I wondered how difficult it would be to simply add multi-touch gesture support to the synaptics input driver rather than risk making the same Wayland/libinput mistake (see XKCD #927). My ambitions were modest: with Firefox, having two-finger forward and backward swipe navigation would have sufficed.

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I expected to have to dig deep into the drivers to add support for multi-touch gestures, but it turned out to be a breeze. Because xf86-input-synaptics now uses libevdev under the hood, the driver-level support for reading multi-touch input from the trackpad is fully implemented, and it’s just being ignored. So it wasn’t long before I had a proof-of-concept that allowed the xf86-input-synaptics driver to handle cursor movements, acceleration, deceleration, etc. At the same time, a userland program/daemon monitored for and acted on multi-touch inputs (via the Linux multi-touch protocol).

Syngestures are a new type of gesture.

syngesture is a rust-powered userland daemon that adds the rudimentary multi-touch capability to the venerable xf86-input-synaptics driver supporting one, two, and three-finger gestures. Of course, it’s completely open-source and licensed under the MIT license.

It was created to scratch a personal itch, like many other solutions. Still, after hearing from others with similar complaints, I decided to add some polish (such as machine-wide and per-user config files and support for multiple devices with per-device configuration) to make it more useful to the open-source community large hopefully. As stated above, it was created as a replacement for libinput and was developed primarily for use with xf86-input-synaptics. Still, it should also function with xf86-input-evdev and other Linux Multi-Touch Protocol devices.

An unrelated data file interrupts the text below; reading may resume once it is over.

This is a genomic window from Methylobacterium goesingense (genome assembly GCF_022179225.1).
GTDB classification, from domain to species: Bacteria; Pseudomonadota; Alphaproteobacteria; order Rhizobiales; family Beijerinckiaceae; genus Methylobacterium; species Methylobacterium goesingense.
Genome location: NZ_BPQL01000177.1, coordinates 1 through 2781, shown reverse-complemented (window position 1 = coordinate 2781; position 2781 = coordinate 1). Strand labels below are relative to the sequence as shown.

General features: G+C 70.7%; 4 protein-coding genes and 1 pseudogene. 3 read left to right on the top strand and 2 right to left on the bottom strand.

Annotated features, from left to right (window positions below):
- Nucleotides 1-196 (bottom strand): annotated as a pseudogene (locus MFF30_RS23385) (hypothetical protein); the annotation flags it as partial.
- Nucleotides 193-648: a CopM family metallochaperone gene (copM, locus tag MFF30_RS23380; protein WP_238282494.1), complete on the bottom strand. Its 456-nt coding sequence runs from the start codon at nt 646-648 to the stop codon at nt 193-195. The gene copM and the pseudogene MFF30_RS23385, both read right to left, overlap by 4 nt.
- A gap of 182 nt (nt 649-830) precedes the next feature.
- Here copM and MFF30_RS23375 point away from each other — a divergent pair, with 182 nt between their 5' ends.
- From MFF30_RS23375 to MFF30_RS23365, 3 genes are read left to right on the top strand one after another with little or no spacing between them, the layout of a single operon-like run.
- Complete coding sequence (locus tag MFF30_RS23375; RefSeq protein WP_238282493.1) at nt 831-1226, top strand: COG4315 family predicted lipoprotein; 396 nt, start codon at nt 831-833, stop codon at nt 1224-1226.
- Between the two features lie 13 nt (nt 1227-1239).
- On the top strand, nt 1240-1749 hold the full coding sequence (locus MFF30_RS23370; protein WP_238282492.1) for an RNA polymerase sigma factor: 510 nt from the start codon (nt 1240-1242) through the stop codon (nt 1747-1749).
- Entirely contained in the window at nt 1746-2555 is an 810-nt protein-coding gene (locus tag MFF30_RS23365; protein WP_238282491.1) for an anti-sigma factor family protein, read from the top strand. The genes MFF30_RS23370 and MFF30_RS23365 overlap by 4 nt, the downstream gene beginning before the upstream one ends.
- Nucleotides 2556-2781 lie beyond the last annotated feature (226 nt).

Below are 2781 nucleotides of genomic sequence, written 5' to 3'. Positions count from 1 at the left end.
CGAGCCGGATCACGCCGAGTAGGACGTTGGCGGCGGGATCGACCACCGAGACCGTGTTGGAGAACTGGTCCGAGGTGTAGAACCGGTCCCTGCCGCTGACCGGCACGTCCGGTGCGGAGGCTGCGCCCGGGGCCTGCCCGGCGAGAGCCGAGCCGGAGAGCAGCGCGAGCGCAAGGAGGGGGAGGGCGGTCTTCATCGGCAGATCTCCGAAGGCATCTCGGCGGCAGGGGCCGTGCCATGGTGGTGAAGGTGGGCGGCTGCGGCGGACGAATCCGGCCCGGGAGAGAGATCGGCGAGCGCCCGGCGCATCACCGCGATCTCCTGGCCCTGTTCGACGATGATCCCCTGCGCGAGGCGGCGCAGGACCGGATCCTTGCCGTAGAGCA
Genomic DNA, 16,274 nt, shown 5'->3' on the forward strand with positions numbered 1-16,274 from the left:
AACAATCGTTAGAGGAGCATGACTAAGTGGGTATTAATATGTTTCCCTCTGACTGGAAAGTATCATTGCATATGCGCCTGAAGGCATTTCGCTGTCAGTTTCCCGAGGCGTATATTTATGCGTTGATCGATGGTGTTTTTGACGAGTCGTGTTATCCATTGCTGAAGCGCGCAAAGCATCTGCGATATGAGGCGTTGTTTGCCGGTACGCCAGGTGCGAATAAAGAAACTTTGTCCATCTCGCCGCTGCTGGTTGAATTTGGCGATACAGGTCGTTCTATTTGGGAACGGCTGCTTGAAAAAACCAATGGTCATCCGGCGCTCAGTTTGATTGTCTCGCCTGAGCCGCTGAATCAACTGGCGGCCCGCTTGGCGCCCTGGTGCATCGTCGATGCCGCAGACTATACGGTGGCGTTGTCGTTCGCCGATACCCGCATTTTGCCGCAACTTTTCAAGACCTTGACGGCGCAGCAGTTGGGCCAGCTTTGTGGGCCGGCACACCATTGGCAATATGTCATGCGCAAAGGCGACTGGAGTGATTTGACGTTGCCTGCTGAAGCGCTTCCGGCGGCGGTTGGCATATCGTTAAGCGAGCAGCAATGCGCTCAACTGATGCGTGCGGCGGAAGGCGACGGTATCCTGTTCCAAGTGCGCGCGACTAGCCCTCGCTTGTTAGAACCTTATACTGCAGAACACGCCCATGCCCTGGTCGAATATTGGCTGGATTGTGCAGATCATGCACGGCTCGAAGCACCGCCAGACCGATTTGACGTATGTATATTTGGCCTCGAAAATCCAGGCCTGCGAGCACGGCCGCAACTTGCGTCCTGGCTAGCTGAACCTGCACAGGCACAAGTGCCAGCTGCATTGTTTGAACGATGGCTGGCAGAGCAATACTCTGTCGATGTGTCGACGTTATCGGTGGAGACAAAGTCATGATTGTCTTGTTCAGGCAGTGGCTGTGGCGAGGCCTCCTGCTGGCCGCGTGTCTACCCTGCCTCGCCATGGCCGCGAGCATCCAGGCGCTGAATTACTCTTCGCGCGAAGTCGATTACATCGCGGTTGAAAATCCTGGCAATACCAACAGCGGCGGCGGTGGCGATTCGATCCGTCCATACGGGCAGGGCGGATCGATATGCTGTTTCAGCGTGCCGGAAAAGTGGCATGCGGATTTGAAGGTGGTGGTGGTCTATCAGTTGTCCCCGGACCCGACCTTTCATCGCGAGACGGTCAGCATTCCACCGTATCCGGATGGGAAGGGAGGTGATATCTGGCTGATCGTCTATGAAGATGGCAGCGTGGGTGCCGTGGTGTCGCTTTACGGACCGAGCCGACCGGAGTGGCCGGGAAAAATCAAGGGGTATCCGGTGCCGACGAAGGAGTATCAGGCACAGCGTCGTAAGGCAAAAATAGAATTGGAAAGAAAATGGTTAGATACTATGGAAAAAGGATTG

syngesture is open source and regarded ready for broad usage (except for distribution-specific packages and system integrations requiring manual configuration – such as initial device discovery – and deployment).

Conclusion

I hope you found this information helpful. Please fill out the form below if you have any questions or comments.

User Questions

1. What is the distinction between a touchscreen and a multi-touch screen?

Multi-touch, unlike single-touch, allows you to use two or more touch-based commands simultaneously. On the other hand, Capacitive touchscreen devices recognize the point of touch based on the electrical charge generated by the user. The human body generates a modest quantity of electricity that is perceptible.

2. In Linux, how can I add gestures to the touchpad?

  • Step 1: Using the PPA, install Touchégg Service in Ubuntu:
  • Step 2: Touché the Graphical Configuration tool.
  • Step 3: Turn on/off Multi-Touch Gestures.

3. What is the best way to receive motions on my touchpad?

Try out these motions on your Windows 10 laptop’s touchpad. First, choose an item: Use the touchpad to make a selection. Scroll: Slide two fingers horizontally or vertically across the touchpad. Place two fingers on the touchpad and pinch in or stretch out to zoom in or out.

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4. Multitouch Gestures on Wayland : r/Fedora – Reddit

Multitouch Gestures on Wayland from Fedora

5. multi-touch touchscreen gesture support in KDE – Reddit

multi-touch touchscreen gesture support in KDE – waiting for QT6? from kde